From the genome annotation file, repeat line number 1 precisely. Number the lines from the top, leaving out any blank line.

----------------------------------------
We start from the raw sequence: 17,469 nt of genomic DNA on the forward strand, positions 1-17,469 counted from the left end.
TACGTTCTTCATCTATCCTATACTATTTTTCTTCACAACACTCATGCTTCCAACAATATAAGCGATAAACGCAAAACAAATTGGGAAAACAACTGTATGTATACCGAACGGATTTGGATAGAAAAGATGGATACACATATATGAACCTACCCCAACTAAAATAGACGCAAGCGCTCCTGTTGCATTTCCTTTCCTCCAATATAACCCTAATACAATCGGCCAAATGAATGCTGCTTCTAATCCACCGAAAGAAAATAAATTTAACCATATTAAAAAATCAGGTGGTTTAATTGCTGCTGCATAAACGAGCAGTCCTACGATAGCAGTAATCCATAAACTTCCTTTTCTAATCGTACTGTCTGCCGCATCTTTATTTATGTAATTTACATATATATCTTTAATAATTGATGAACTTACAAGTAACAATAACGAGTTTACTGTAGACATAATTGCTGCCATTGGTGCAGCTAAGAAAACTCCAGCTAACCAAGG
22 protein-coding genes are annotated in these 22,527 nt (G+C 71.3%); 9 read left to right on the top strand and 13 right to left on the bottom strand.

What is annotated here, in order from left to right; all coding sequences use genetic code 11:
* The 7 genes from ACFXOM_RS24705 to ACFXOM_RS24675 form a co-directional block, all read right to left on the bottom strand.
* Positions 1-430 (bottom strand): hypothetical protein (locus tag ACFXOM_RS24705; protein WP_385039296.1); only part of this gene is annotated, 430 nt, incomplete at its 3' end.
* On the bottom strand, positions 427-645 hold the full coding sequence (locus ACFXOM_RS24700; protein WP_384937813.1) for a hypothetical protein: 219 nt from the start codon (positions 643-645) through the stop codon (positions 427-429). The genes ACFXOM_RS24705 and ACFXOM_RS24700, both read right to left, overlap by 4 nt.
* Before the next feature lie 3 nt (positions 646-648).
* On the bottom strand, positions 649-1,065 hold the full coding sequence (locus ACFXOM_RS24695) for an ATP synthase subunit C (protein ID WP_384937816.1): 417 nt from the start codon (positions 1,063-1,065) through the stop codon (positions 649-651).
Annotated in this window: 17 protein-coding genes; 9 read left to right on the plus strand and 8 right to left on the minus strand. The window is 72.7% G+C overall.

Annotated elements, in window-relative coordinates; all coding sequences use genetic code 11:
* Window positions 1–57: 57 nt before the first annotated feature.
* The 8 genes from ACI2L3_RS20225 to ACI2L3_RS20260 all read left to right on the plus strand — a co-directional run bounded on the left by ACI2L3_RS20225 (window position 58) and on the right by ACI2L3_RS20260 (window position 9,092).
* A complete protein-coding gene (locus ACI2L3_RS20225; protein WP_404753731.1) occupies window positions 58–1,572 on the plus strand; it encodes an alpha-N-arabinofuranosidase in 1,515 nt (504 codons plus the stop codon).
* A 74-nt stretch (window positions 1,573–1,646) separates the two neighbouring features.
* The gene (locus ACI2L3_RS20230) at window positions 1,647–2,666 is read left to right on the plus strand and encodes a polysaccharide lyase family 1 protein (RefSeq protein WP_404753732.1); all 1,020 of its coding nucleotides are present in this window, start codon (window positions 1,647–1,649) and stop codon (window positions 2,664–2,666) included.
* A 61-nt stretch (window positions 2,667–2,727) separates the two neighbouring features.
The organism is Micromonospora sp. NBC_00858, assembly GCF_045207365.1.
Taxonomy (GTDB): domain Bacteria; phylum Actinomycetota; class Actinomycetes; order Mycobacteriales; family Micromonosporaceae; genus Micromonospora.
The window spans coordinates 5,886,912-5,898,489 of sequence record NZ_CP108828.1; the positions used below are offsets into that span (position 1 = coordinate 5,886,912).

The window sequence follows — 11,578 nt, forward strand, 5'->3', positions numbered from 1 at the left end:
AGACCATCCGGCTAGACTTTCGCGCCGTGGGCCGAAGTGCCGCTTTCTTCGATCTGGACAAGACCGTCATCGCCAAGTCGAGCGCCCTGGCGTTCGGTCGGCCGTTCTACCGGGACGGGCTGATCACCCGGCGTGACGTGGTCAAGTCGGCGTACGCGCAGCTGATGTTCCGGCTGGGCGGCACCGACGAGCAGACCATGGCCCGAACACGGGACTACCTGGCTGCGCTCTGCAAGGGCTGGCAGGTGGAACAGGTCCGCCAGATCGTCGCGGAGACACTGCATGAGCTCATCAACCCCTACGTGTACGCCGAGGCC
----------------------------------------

We start from the raw sequence: 17,469 nt of genomic DNA on the forward strand, positions 1-17,469 counted from the left end.